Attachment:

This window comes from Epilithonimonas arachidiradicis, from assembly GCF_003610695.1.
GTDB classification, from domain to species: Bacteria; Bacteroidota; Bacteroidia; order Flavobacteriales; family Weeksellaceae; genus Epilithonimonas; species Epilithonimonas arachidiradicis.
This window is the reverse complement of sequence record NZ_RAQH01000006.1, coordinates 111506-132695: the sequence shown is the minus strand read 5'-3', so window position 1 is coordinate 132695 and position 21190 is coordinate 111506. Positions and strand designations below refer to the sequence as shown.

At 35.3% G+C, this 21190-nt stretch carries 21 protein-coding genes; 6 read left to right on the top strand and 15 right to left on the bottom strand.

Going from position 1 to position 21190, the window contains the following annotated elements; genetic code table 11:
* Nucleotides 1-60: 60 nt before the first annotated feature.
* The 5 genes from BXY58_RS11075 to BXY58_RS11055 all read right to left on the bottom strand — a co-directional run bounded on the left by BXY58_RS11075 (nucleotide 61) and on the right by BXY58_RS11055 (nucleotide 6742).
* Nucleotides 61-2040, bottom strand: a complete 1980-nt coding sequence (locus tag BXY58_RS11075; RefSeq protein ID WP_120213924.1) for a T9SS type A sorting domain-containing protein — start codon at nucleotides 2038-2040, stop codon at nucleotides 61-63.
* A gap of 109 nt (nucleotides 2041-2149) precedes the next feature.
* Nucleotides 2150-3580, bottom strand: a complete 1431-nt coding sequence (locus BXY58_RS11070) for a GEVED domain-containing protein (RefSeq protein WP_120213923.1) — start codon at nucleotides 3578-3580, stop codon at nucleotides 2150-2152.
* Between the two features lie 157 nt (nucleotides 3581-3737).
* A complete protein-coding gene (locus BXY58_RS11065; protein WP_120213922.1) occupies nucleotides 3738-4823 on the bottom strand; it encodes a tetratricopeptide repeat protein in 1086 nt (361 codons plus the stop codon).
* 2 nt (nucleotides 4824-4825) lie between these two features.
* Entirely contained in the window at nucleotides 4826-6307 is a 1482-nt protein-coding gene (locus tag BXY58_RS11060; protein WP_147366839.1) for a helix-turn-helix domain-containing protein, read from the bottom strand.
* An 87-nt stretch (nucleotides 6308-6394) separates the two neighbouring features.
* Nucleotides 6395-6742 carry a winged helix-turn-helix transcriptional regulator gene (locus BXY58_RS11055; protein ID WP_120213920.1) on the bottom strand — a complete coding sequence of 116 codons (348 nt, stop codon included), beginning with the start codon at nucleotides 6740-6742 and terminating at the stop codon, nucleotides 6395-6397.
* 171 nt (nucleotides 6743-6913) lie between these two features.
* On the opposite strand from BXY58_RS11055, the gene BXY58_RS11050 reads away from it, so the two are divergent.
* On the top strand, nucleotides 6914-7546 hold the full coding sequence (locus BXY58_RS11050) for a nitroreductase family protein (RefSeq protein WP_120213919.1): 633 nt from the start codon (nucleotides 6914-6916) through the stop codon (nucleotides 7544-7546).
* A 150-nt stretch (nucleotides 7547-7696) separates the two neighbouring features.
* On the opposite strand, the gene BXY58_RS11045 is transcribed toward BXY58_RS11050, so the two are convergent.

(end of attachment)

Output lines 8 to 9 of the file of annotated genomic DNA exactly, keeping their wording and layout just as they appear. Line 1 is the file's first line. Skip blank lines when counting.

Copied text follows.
* Nucleotides 61-2040, bottom strand: a complete 1980-nt coding sequence (locus tag BXY58_RS11075; RefSeq protein ID WP_120213924.1) for a T9SS type A sorting domain-containing protein — start codon at nucleotides 2038-2040, stop codon at nucleotides 61-63.
* A gap of 109 nt (nucleotides 2041-2149) precedes the next feature.